Gorges has blocked a league-high 215 shots this season, 39 more than second-place Francois Beauchemin of the Anaheim Ducks and 44 more than third-place Brett Clark of the Tampa Bay Lightning.
''Sometimes it's awful,'' he said Monday of his often painful existence. ''And sometimes it's a nothing shot, just a little wrister that hits you right in that spot that kills.
''But nine times out of 10 it gets you on the shin pad or the pants and you don't really feel it.''
It has been a dismal season for the Canadiens, who will all but certainly miss the playoffs for the first time in five years. One positive development was Gorges' successful return after missing 46 games last season for reconstructive surgery on his right knee.
With veteran Roman Hamrlik gone as a free agent to Washington and Hal Gill traded in mid-season to Nashville, Gorges has become a veteran leader on a young defence group.
The 27-year-old has always been a willing shot-blocker, but has never been called upon more than this season.
Part of that is because the Canadiens have had to kill 276 penalties, second-most in the league behind Philadelphia's 283. With ace penalty killers like Gorges and centre Tomas Plekanec at work, they lead the league with a 89.5 per cent kill rate.
''It usually stems from the penalty kill,'' Gorges said. ''That's when you get most of your opportunities to block shots.
''This year, being out there more than ever, I've had the opportunity to get in the way of shooting lanes and knock down some of those pucks and that's why the numbers are a little higher.''
His work is certainly appreciated by goaltender Carey Price.
''Especially on the penalty kill when guys are walking off the half wall,'' Price said. ''Anything on his side of the ice doesn't get through very often. That makes a big difference.''
Gorges has always been the team-first sort. He was captain of his junior team, the Kelowna Rockets, when it won a Memorial Cup in 2004. He won a silver medal that season with Canada at the world junior championships as well.
He said shot blocking is part nature, part nurture. He learned from one of the best in Gill, who uses his six-foot-seven body to stretch far in all directions. The six-foot-one Gorges doesn't have that advantage, but gets the job done just the same.
''It's mostly just a willingness to stand in the lane and not be afraid to get hit,'' said Gorges. ''But also, over the years, you learn timing, to read when the guy's going to take the shot and when he's going to pass, and to wait until the last second to get into the lane so he thinks he can get the shot through and then you jump in front of it.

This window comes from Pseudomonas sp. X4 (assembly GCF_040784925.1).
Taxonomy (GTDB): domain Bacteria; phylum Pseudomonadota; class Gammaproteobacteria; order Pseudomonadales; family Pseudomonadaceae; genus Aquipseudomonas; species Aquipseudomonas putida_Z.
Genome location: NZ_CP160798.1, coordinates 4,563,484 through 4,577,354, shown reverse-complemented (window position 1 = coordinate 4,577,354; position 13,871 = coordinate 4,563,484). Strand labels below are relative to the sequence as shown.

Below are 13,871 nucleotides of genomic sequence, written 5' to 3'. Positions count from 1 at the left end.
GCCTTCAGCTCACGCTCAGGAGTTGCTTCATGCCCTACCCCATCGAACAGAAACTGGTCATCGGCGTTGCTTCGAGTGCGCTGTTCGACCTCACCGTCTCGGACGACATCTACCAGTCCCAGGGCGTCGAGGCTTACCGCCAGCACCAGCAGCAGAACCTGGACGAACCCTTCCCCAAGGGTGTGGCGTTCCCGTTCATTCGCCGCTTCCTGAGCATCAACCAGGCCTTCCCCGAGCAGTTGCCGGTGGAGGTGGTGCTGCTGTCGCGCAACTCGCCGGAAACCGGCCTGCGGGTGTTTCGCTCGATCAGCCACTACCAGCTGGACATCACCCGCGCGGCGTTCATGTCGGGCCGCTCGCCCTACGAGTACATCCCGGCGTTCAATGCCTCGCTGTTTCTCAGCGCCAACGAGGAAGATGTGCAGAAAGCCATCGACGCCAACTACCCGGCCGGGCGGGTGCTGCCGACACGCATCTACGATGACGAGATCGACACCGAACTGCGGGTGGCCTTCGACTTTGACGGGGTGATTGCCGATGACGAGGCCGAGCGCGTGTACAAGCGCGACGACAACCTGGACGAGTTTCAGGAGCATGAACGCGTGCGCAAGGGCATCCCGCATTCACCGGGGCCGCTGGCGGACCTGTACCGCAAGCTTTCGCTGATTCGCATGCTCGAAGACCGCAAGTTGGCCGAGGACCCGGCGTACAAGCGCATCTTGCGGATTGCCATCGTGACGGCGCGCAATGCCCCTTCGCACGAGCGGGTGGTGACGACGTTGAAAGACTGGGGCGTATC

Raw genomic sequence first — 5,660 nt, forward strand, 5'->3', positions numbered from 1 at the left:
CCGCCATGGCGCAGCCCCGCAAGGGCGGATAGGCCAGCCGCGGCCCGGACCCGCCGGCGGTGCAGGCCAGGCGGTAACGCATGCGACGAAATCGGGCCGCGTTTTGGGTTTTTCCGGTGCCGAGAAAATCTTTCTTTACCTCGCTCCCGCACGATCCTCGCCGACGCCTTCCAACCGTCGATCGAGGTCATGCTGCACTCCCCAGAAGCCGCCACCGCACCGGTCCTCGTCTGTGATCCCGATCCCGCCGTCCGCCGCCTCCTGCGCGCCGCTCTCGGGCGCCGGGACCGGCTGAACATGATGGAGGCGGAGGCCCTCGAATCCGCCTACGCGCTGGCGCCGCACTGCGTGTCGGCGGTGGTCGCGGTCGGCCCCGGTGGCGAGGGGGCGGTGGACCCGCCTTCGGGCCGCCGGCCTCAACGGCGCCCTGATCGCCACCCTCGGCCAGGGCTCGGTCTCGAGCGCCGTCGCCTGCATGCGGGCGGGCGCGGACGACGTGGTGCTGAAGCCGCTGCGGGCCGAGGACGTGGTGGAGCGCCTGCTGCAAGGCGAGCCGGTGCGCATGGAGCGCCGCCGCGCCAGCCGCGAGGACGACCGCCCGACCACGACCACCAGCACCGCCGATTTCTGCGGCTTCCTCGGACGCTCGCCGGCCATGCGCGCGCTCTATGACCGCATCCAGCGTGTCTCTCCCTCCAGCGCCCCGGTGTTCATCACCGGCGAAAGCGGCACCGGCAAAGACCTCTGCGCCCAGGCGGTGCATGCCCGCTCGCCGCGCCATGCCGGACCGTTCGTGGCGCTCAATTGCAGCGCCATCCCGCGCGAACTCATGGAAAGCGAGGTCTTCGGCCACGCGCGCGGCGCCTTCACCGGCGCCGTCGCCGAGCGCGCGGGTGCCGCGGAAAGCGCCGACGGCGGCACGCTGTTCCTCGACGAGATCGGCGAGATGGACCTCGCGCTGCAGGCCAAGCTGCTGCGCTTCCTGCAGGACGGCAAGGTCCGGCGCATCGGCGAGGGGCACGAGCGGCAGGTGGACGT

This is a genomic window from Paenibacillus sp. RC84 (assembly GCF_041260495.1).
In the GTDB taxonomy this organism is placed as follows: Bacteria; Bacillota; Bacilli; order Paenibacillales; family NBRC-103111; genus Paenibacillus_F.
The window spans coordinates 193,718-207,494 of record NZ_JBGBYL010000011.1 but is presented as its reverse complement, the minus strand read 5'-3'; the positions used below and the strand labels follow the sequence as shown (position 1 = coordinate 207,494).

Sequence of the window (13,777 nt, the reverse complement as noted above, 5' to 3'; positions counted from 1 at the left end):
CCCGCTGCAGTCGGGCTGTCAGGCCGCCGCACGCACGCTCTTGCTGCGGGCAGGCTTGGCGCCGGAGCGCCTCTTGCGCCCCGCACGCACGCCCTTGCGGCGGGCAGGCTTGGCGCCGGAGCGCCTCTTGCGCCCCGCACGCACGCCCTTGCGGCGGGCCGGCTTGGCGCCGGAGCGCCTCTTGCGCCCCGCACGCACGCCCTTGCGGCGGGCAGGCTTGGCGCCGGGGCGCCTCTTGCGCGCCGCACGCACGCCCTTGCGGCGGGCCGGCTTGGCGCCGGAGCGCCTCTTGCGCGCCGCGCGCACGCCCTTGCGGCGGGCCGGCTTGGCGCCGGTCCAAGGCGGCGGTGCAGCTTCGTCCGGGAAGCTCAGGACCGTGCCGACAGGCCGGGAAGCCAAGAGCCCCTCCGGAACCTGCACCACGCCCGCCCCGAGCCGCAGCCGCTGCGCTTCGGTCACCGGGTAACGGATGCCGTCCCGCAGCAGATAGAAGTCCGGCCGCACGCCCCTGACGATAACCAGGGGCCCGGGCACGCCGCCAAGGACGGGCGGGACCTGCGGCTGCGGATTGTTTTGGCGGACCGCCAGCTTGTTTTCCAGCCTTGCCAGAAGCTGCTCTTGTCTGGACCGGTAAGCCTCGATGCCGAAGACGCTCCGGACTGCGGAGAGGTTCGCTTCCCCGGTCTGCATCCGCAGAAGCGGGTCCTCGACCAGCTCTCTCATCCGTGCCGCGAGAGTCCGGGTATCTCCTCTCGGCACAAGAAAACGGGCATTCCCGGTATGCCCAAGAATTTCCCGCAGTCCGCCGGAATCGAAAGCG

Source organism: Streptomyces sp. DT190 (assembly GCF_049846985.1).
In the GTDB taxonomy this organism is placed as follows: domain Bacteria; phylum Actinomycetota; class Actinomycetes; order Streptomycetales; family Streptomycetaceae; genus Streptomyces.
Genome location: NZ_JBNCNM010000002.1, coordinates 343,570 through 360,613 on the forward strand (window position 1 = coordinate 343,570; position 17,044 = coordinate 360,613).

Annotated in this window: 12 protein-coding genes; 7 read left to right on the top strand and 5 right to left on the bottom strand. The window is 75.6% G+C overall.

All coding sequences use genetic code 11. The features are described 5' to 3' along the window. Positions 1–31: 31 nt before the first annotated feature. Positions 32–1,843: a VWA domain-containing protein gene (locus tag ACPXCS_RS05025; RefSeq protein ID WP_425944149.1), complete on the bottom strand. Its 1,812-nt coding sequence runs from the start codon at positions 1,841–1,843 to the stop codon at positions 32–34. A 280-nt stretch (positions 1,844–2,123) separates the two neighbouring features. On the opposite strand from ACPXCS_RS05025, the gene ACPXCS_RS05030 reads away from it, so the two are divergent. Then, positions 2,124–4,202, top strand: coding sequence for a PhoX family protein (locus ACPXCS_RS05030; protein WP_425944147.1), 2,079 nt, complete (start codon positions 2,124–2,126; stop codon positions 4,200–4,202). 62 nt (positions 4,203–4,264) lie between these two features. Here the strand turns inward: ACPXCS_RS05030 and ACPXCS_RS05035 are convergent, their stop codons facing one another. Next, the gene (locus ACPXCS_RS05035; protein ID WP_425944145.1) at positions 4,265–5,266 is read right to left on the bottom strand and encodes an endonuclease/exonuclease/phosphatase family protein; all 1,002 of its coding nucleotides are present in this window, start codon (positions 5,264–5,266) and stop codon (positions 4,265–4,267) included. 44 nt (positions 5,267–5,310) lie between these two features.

''There are little things I've picked up over the years and obviously playing with a guy like Hal, you learn a lot of about positioning and how to get yourself into those lanes.''
It comes in particularly handy on the penalty kill.
''We rely on our forwards to do a certain job and if they're doing their job, the (opponent) has only one option to throw the puck at the net,'' he said. ''If you know that you can be in the lane.
''That's something I learned from him. And it's something we try to carry on here now.''
First-year rearguard Alexei Emelin is also turning into a strong shot-blocker and he, no doubt, is learning by watching Gorges at work.
The Canadiens were wary of Gorges ability to come back from his knee injury and he got a one-year, $2.5 million contract from an arbitrator last summer. But he showed enough in the first half for the club to give him a six-year deal on Jan. 1 that pays US$3.9 million per season.
Gorges was part of one of the most successful trades the Canadiens have made in recent years. In February 2007, just before the last time they missed the post-season, Montreal dealt Craig Rivet and a fifth-round draft pick to San Jose for Gorges and a first rounder who turned out to be Max Pacioretty, now the team's goal-scoring leader with 30.
Two seasons ago, Gorges led the Canadiens with 158 blocks, but Hamrlik (157) and Gill (150) were right behind. Hamrlik led the team with 192 in 2010-11.
Now Gorges has taken the art to another level. And he has a chance to give the Canadiens one thing to crow about in a season gone awry.
''Any time you can lead the league in something it's nice, as long as it's a positive stat,'' he said. ''Whether I am or not doesn't really make a difference to me.
''The most important thing is not how many you have but making the timely ones, where a guy has a wide open net and the goalie can't get across and you get that block, or a guy's walking right down the pipe and you don't know if he'll score or not and you get that block.
''It's the key ones. Not how many you get.''
Montreal plays at Buffalo on Wednesday before a rare Friday night home game against Ottawa.